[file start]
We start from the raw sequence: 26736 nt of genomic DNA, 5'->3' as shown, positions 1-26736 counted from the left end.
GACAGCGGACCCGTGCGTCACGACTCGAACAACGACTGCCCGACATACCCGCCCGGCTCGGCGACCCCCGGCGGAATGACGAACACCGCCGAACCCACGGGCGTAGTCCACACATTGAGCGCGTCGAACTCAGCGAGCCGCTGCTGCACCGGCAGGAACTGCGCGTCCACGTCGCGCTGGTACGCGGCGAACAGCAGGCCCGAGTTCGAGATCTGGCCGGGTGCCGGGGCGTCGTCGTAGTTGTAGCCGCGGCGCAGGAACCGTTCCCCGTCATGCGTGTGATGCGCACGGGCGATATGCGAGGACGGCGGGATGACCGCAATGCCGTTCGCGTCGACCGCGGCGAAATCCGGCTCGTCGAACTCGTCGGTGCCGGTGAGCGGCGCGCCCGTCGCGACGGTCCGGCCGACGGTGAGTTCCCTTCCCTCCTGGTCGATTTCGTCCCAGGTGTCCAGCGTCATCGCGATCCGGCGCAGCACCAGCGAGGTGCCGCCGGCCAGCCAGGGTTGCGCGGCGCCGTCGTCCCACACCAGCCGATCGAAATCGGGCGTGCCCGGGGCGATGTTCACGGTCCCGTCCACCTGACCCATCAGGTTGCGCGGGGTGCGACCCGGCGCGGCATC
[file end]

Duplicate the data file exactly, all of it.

We start from the raw sequence: 26736 nt of genomic DNA, 5'->3' as shown, positions 1-26736 counted from the left end.
GACAGCGGACCCGTGCGTCACGACTCGAACAACGACTGCCCGACATACCCGCCCGGCTCGGCGACCCCCGGCGGAATGACGAACACCGCCGAACCCACGGGCGTAGTCCACACATTGAGCGCGTCGAACTCAGCGAGCCGCTGCTGCACCGGCAGGAACTGCGCGTCCACGTCGCGCTGGTACGCGGCGAACAGCAGGCCCGAGTTCGAGATCTGGCCGGGTGCCGGGGCGTCGTCGTAGTTGTAGCCGCGGCGCAGGAACCGTTCCCCGTCATGCGTGTGATGCGCACGGGCGATATGCGAGGACGGCGGGATGACCGCAATGCCGTTCGCGTCGACCGCGGCGAAATCCGGCTCGTCGAACTCGTCGGTGCCGGTGAGCGGCGCGCCCGTCGCGACGGTCCGGCCGACGGTGAGTTCCCTTCCCTCCTGGTCGATTTCGTCCCAGGTGTCCAGCGTCATCGCGATCCGGCGCAGCACCAGCGAGGTGCCGCCGGCCAGCCAGGGTTGCGCGGCGCCGTCGTCCCACACCAGCCGATCGAAATCGGGCGTGCCCGGGGCGATGTTCACGGTCCCGTCCACCTGACCCATCAGGTTGCGCGGGGTGCGACCCGGCGCGGCATC